• An impartial person who can carry out the investigation without hindrance will conduct the investigation.

What are your obligations?

Occupational Health, Safety and Welfare

Due to the effect on the safety and health of employees and others at the workplace, bullying is unlawful under the Occupational Safety and Health Act 1984 (WA).

Equal Opportunity

Equal Opportunity Act 1984 (WA) Bullying behaviour can involve elements of discrimination. The types of discrimination covered by West Australian law include disability, race, sex, age, sexuality, pregnancy and marital status. Employees being bullied on any of these grounds can make complaints to the Equal Opportunity Commission, who will attempt to resolve the complaint privately by conciliation. If settlement cannot be reached, cases can be referred to the Equal Opportunity Tribunal for a public hearing and decision.

Worker’s Compensation

Although the Workers Compensation and Injury Management Act 1981 (WA) does not mention bullying specifically, psychiatric disabilities caused by bullying at work, are compensable, if and only if, the employment was a substantial cause of the disability. An employee may make a claim for compensation regarding any compensable injury that arises out of, or in the course of their employment.

Industrial Relations

There is no specific provision in the Industrial Relations Act 1979 (WA) that deals with workplace bullying, however, where an employee is dismissed or forced to resign as a result of workplace bullying, the worker may be entitled to make a claim under the unfair dismissal provisions of that Act.
Where it can be demonstrated that an industrial dispute exists between an employer and employee and all of the necessary requirements of the Act have been met, a notice of industrial dispute can be lodged with the Industrial Relations Commission of Western Australia to seek its assistance to resolve the dispute.

Criminal Law

Workplace bullying may also amount to criminal behaviour in breach of the Criminal Code Act 1913 (WA) various criminal legislation. Examples include assault and unlawful threats.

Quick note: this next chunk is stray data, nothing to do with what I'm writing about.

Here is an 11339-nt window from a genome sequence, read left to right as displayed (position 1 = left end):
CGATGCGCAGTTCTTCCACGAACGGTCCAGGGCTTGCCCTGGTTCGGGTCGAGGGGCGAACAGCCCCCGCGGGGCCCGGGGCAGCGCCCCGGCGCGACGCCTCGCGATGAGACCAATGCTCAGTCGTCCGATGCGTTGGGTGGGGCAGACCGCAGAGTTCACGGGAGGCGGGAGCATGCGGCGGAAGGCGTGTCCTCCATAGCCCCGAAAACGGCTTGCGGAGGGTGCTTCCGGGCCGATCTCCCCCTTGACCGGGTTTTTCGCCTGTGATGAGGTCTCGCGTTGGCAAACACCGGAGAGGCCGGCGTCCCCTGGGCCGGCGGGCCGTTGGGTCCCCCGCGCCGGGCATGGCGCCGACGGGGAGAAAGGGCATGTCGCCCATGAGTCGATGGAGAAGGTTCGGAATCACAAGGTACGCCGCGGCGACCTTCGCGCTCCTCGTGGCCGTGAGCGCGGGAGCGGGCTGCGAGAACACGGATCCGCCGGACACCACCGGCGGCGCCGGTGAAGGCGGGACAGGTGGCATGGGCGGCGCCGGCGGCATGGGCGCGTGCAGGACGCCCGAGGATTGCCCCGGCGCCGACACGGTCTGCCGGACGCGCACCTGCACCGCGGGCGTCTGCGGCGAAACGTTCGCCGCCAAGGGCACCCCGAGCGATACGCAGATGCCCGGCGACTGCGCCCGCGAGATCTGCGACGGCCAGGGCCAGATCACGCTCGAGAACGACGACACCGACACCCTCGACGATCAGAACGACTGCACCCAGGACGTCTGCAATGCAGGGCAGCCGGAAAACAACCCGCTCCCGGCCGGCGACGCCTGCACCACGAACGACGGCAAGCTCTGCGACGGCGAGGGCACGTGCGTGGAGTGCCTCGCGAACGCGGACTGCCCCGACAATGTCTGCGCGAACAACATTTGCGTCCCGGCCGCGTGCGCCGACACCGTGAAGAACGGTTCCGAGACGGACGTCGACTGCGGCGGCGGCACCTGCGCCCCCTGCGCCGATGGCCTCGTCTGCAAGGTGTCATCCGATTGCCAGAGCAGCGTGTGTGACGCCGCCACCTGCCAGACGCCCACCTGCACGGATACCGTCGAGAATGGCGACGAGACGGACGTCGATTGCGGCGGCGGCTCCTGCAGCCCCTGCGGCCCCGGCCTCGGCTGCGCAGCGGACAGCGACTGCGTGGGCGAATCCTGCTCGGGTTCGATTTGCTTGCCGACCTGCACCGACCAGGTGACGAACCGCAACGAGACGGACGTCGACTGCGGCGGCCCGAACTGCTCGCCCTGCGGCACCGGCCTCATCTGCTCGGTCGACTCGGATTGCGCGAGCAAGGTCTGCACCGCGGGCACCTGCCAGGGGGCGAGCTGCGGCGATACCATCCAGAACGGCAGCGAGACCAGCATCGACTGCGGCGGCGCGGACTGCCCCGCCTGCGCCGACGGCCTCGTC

Department of Commerce WA – Code of Practice Violence Aggression and Bullying at Work 2006.
Preventing Bullying in the Workplace – A Practical Guide for Employers, Equal Opportunity Commission of South Australia.
Heidi Fairhall, Lawyer, Blake Dawson, Sydney (case law)

Recording Private Conversations in the Workplace

What happens if an employee secretly records a discussion he or she is having with you during a performance management meeting?

What if they are also recording conversations of other employees without their knowledge or consent?

Is the employee allowed to use their smart phone, BlackBerry, iPod or any other small recording device to secretly record a discussion about work performance?

In this brave new technological world, smart phones and other pocket-sized recording devices have given both employees and employers powerful tools to easily record playbacks of sensitive workplace conversations; sometimes, with the intent to take legal action or subject the parties or the organisation involved to public criticisim.

There is a growing amount of litigation in this area, so let’s take a brief look at what the law says.

The Law

Unfortunately, the laws in this area are complicated, and legislation varies throughout the States and Territories. However, all State and Federal legislation restricts the recording and publication of private conversations and telephone conversations, without the consent of the parties.

In Western Australia, the Surveillance Devices Act 1998 (Act) regulates the use of listening devices, optical surveillance devices and tracking devices. The Act may apply to workplaces where surveillance devices such as security cameras, closed circuit TV, telephone monitoring and GPS systems are being used.

It is generally an offence to use, install or maintain:

• listening devices to record or listen to a private conversation;
• optical surveillance devices to record visually or observe a private activity; or